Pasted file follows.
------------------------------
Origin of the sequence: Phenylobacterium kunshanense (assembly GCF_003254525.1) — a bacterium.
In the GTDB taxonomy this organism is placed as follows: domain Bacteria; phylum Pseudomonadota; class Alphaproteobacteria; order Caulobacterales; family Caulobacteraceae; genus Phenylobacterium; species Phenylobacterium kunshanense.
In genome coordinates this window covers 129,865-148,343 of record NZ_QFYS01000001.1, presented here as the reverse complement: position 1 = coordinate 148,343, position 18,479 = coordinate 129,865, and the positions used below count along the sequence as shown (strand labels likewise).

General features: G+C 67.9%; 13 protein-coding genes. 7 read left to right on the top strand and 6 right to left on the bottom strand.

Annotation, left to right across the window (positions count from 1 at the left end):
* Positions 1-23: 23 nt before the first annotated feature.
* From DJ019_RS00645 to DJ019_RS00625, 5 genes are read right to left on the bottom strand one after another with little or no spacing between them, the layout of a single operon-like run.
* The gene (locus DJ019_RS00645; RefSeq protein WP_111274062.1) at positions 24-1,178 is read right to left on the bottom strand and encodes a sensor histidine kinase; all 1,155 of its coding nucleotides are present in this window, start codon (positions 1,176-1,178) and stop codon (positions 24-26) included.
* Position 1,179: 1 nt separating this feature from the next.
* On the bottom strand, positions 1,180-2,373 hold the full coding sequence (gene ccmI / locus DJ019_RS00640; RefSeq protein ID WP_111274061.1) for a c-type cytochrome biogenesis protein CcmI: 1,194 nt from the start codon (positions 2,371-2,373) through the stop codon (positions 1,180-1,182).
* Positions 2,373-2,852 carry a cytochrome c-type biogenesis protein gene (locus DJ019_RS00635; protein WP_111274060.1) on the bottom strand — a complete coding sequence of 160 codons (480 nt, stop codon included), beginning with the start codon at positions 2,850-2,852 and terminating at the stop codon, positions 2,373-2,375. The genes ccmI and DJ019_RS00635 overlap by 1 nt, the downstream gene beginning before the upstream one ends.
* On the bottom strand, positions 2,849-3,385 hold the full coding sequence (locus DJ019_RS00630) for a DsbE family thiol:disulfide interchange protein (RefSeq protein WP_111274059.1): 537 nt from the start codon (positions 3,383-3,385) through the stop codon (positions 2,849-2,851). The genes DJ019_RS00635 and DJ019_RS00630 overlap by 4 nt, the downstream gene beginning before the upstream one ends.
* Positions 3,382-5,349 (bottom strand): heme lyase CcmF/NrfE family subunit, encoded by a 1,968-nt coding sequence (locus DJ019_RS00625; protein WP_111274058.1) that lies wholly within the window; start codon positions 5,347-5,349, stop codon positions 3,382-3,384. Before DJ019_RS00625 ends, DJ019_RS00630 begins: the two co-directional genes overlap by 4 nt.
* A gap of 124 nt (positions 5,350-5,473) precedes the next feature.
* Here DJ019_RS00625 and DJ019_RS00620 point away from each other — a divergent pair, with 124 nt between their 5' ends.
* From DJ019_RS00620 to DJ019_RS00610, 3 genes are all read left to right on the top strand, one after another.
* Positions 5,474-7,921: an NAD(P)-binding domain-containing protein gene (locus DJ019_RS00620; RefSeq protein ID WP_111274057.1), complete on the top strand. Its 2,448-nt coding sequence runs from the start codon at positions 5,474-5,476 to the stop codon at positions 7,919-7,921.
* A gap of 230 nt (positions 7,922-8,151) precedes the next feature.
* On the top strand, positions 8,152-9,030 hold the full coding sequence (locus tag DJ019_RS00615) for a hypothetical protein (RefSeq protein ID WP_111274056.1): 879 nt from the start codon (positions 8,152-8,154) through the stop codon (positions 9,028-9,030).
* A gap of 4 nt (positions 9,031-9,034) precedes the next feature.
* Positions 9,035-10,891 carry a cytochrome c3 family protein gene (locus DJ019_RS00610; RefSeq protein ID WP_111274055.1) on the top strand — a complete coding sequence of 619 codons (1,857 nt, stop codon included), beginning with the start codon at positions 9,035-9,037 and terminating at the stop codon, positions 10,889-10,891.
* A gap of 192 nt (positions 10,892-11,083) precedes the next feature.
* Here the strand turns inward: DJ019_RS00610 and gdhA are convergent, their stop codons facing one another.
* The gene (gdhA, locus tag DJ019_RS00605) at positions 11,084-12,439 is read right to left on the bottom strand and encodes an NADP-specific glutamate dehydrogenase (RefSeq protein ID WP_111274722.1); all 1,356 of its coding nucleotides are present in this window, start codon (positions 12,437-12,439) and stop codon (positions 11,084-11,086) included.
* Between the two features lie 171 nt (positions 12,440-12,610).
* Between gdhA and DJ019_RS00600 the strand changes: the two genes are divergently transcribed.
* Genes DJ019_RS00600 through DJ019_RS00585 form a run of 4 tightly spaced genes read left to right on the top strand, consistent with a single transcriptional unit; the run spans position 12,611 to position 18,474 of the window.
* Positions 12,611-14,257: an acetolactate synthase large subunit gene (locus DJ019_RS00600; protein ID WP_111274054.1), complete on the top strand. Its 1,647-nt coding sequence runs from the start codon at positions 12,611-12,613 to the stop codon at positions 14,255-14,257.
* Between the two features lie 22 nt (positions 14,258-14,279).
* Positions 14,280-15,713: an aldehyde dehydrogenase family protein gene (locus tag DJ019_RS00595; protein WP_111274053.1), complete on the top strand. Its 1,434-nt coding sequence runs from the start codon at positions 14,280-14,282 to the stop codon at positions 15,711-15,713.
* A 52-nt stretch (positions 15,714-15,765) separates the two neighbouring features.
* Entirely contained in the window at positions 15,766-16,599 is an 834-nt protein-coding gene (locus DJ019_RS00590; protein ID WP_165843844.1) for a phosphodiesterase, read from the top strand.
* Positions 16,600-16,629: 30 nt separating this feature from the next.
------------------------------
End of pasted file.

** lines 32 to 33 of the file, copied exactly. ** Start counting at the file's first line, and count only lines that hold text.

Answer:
* Entirely contained in the window at positions 15,766-16,599 is an 834-nt protein-coding gene (locus DJ019_RS00590; protein ID WP_165843844.1) for a phosphodiesterase, read from the top strand.
* Positions 16,600-16,629: 30 nt separating this feature from the next.